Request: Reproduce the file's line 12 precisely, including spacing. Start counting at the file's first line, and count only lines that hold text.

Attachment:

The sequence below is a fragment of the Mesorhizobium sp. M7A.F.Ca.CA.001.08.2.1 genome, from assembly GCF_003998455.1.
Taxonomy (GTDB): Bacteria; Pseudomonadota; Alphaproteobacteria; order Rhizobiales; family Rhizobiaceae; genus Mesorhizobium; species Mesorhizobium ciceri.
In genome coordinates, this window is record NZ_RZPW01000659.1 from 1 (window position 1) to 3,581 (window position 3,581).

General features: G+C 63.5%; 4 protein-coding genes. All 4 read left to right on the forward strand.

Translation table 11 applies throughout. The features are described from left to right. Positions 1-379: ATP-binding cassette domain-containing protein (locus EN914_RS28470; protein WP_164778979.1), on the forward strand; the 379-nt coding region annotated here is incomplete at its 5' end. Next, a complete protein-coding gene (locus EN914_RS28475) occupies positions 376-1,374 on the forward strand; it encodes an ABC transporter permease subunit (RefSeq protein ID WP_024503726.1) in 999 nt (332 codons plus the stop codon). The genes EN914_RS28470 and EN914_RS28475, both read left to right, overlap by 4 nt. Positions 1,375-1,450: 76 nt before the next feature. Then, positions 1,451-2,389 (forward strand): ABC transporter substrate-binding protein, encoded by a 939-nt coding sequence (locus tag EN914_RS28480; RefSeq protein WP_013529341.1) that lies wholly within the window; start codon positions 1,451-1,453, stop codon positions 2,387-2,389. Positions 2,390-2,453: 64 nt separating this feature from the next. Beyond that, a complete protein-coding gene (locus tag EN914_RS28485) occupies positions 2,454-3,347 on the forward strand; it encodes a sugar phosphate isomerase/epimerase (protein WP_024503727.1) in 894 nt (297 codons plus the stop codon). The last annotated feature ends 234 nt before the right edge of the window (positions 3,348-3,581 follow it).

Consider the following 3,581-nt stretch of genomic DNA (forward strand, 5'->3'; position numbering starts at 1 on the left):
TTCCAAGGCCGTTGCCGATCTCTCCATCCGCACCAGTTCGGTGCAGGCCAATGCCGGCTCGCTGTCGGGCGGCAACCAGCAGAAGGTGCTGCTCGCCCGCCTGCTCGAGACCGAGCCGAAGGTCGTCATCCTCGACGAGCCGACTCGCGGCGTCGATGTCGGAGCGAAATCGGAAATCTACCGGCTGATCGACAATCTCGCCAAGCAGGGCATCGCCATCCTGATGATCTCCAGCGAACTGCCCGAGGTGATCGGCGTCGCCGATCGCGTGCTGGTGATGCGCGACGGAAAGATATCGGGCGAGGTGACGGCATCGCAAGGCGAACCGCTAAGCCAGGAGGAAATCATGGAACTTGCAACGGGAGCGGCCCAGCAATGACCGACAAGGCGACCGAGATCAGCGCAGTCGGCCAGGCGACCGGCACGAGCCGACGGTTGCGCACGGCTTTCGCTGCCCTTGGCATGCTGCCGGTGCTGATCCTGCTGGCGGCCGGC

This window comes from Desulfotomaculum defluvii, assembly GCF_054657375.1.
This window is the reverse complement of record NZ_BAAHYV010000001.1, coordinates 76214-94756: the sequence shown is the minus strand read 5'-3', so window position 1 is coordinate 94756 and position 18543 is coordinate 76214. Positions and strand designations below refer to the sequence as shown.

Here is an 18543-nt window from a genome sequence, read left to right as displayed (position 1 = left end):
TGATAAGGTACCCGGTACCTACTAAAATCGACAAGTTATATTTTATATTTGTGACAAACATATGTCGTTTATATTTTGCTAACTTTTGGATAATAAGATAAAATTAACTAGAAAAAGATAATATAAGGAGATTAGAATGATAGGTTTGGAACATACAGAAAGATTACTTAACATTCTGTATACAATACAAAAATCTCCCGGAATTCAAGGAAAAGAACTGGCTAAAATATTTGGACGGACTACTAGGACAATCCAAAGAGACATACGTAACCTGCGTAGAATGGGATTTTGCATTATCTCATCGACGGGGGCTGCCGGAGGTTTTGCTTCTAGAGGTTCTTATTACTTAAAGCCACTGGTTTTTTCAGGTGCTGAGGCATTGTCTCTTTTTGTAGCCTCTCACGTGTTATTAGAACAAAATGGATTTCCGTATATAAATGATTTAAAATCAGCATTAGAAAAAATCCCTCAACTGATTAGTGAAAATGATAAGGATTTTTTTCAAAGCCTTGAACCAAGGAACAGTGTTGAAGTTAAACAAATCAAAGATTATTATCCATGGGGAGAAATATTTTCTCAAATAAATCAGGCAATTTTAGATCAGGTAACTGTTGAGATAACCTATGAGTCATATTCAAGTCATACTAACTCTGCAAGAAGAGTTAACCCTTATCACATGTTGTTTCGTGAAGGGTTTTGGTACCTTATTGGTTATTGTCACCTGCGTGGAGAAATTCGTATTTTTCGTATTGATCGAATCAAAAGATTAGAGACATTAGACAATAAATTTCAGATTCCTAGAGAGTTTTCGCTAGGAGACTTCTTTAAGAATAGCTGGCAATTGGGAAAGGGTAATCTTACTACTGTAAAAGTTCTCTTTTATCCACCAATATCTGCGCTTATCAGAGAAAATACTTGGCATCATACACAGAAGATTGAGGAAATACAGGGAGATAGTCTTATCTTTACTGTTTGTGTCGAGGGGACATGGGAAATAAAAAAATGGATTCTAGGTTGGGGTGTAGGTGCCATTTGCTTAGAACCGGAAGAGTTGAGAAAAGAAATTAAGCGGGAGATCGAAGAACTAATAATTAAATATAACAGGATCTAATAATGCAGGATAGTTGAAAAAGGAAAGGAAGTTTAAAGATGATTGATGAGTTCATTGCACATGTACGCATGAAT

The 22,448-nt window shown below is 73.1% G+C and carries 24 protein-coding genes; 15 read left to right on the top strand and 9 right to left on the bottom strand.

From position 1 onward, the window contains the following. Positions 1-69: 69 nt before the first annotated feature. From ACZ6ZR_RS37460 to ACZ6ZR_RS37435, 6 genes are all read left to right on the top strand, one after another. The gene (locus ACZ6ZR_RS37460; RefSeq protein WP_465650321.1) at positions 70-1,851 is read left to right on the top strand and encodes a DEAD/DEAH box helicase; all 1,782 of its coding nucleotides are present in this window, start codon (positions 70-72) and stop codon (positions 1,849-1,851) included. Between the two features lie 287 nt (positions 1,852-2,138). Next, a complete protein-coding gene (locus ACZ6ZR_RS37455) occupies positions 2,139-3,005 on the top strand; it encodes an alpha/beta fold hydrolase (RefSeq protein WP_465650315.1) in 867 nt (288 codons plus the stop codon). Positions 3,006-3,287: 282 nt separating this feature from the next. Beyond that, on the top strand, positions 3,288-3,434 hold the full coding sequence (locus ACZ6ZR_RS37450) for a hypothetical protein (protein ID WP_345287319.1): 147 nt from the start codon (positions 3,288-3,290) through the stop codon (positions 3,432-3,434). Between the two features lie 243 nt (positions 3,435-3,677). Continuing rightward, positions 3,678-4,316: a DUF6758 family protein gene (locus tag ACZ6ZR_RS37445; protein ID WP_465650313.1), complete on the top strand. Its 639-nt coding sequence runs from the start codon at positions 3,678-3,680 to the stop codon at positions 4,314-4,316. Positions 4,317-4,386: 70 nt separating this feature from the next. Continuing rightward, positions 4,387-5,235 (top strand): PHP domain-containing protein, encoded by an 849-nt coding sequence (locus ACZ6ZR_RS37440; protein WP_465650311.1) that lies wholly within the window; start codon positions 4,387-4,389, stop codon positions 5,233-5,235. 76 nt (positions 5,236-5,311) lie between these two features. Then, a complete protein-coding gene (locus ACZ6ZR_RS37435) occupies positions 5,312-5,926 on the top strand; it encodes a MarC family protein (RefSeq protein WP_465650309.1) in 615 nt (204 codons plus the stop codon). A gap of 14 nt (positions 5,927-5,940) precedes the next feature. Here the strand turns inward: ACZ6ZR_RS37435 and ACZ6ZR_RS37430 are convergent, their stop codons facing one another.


The 22,448-nt window shown below is 73.1% G+C and carries 24 protein-coding genes; 15 read left to right on the top strand and 9 right to left on the bottom strand.